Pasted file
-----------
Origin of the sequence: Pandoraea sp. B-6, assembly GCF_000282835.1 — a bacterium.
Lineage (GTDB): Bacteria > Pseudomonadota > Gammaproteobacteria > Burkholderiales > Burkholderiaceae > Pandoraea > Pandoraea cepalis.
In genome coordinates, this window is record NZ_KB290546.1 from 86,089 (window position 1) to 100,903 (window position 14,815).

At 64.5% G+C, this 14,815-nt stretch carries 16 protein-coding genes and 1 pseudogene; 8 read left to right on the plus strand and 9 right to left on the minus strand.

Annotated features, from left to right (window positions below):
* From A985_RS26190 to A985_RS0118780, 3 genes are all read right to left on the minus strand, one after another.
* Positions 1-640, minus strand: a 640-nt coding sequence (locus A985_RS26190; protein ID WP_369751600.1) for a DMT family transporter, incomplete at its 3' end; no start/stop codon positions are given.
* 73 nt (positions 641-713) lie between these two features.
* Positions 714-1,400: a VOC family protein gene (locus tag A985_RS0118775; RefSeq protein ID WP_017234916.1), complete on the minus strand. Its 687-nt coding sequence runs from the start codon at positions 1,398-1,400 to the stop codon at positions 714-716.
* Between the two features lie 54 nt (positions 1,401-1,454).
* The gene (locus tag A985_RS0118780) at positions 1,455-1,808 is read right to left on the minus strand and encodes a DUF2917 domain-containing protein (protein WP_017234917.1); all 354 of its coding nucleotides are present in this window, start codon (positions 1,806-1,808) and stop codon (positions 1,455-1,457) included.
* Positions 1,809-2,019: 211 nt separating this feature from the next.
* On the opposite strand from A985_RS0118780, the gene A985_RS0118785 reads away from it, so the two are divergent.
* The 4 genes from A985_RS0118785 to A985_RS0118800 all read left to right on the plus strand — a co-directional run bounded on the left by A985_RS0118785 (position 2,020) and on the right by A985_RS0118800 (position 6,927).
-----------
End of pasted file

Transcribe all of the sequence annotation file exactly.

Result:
Origin of the sequence: Pandoraea sp. B-6, assembly GCF_000282835.1 — a bacterium.
Lineage (GTDB): Bacteria > Pseudomonadota > Gammaproteobacteria > Burkholderiales > Burkholderiaceae > Pandoraea > Pandoraea cepalis.
In genome coordinates, this window is record NZ_KB290546.1 from 86,089 (window position 1) to 100,903 (window position 14,815).

At 64.5% G+C, this 14,815-nt stretch carries 16 protein-coding genes and 1 pseudogene; 8 read left to right on the plus strand and 9 right to left on the minus strand.

Annotated features, from left to right (window positions below):
* From A985_RS26190 to A985_RS0118780, 3 genes are all read right to left on the minus strand, one after another.
* Positions 1-640, minus strand: a 640-nt coding sequence (locus A985_RS26190; protein ID WP_369751600.1) for a DMT family transporter, incomplete at its 3' end; no start/stop codon positions are given.
* 73 nt (positions 641-713) lie between these two features.
* Positions 714-1,400: a VOC family protein gene (locus tag A985_RS0118775; RefSeq protein ID WP_017234916.1), complete on the minus strand. Its 687-nt coding sequence runs from the start codon at positions 1,398-1,400 to the stop codon at positions 714-716.
* Between the two features lie 54 nt (positions 1,401-1,454).
* The gene (locus tag A985_RS0118780) at positions 1,455-1,808 is read right to left on the minus strand and encodes a DUF2917 domain-containing protein (protein WP_017234917.1); all 354 of its coding nucleotides are present in this window, start codon (positions 1,806-1,808) and stop codon (positions 1,455-1,457) included.
* Positions 1,809-2,019: 211 nt separating this feature from the next.
* On the opposite strand from A985_RS0118780, the gene A985_RS0118785 reads away from it, so the two are divergent.
* The 4 genes from A985_RS0118785 to A985_RS0118800 all read left to right on the plus strand — a co-directional run bounded on the left by A985_RS0118785 (position 2,020) and on the right by A985_RS0118800 (position 6,927).